You know how it is when at a wake someone views the deceased and says kindly, "She's beautiful," and "she" isn't beautiful at all; just a made-up, lifeless handful of clay. Dead as dead, and frightening. Well, it wasn't that way this time. Their fair skins were faintly pink-tinted and their blonde heads, hers ashen and his a reddish cast, gleamed brightly. And they sat so close in the sofa before the fire, his head resting in the hollow of her throat. They looked—peaceful; no line marred their faces. I almost fancied I saw them breathe. And on her third finger, left hand, was the ring—a thin, platinum band. He had won, and in winning somehow he had lost. How they had died and why they found each other and death at the same time, I would probably never know. I only knew one thing: I had to get away from there—quickly. I almost ran the distance to my flat. Stumbled into the place and poured a triple Scotch which I could scarcely hold. The Scotch seared my throat and tasted bitter; someone must have poured salt in it. Then I realized that it was tears—my tears. I, Bill Morris, who hadn't cried since my fifth birthday—I was sobbing like a baby.

I didn't call the police. That would mean I would have to go back and watch them cover that lovely body, carry it away and submit it to untold indignities in order to ascertain the cause of death. The cleaning girl would find them in the morning and would notify the police.

But it wasn't so simple as that. In the morning I found I couldn't shake off the guilt which possessed me. Even two bottles of Scotch hadn't helped me to forget. I was dead drunk and cold sober at the same time.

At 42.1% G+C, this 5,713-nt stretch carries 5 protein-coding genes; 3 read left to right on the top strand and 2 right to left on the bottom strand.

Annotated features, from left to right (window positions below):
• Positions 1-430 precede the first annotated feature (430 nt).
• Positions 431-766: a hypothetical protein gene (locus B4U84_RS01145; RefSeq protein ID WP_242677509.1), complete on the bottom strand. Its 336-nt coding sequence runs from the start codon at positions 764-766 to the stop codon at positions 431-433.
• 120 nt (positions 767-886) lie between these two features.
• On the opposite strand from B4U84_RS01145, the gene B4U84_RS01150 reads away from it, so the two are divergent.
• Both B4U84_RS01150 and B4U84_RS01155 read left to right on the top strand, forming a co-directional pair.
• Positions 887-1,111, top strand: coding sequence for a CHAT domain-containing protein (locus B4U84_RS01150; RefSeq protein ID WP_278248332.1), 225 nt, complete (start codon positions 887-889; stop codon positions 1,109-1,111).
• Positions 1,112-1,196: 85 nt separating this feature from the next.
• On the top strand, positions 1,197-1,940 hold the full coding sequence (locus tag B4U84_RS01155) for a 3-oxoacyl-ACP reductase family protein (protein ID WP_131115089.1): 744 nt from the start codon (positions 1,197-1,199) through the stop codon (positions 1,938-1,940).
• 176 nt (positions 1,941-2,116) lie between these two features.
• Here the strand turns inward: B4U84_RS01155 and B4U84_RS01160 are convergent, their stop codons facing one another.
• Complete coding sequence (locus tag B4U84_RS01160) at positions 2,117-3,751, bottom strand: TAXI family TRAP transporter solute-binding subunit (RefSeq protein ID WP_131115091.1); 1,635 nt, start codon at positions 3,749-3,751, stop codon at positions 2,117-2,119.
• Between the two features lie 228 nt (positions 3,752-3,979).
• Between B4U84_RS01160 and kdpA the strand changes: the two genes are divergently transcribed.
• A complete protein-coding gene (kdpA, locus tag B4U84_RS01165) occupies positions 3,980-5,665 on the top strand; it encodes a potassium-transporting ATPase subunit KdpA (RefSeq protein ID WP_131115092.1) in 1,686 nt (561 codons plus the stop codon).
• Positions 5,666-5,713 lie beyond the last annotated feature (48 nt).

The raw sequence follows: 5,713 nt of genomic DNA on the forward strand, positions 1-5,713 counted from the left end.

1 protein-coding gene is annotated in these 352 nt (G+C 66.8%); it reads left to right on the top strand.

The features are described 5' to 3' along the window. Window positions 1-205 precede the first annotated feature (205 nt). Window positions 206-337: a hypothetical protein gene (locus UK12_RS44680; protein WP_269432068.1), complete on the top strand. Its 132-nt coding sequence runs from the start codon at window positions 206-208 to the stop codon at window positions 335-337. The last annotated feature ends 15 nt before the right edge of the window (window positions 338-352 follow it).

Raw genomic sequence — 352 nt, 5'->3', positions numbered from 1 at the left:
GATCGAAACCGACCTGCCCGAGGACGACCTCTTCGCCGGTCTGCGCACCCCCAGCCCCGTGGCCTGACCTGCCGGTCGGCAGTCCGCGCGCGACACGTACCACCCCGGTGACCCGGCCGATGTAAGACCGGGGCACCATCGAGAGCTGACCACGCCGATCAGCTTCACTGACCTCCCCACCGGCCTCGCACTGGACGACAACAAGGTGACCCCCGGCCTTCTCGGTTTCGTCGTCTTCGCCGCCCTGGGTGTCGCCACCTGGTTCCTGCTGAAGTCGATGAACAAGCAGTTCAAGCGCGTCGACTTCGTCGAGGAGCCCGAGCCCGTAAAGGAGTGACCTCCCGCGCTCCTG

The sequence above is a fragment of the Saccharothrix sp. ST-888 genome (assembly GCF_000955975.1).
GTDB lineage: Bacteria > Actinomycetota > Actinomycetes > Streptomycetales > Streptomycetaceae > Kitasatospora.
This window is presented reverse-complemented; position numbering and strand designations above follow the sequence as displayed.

I phoned Ria's landlady and told her I had failed to reach the Hunters by phone, that I was sure something was amiss. Would she please go to their flat and see if anything was wrong.

She was amused. "Really, Mr. Morris, you must be mistaken. Miss Maria went out just an hour ago with her new husband. Surely you are jesting. Why she has never looked better. So happy. They have left for Konigstein. They have also left you a note.

I told her I would be right over, and hopped a cab. I began to think I was losing my mind. I had seen them both—dead. The landlady had seen them this morning—alive!"

When I arrived, the landlady looked at me for a long moment, taking in my rough, dark-blue complexion, unpressed clothes, red-rimmed eyes, then wagged a finger playfully.

"You are playing a joke, no? A wedding joke, maybe. Here, too, we haze newlyweds. But of course I understood. Who could help loving Miss Maria? Be of good heart, young man. For you there will be another, some day. But I talk too much. Here is your letter."

I went where I would be undisturbed, to the reading room of the library on the same street as my flat. To the musty, oblong, dimly lit room whose threshold sunshine and fresh air dared not cross. Without the saving warmth of sunlight or the fresh, clean relief of sweet-smelling air, I read. Read, inhaling the pungent, sour smell of the Scotch I had consumed during the long, sleepless night. Read, and then doubted that I had read at all—but the blue ink on the white paper forced me to acknowledge its actuality. It had been written by Hunter, in a neat, scholar's script.

Dear Morris: (It began)

Why should I not have wanted Maria? You did; others doubtless did. Why then should she not be mine? There are many things worse than being married to me; she might have married a man who beat her!

With her I have known the two happiest days of my life. I want no more than that. I have no right to ask for more. Have we, any of us, a right to endless bliss on this earth? Hardly.

You thought of her welfare above all; for that I owe you some explanation. You must be patient, you must believe, and in the end, you must do as I ask. You must.

You wanted to know about me—of my life before Maria. Before Maria? It seems strange to think about it. There is no life without Maria. Still, there was a time when for me she didn't exist. I have been constantly going forward to the day when I would meet her, yet there was a time when I didn't know where I would find her, or even what her name would be!

It was chance that brought us together. For me, good chance; for you, possibly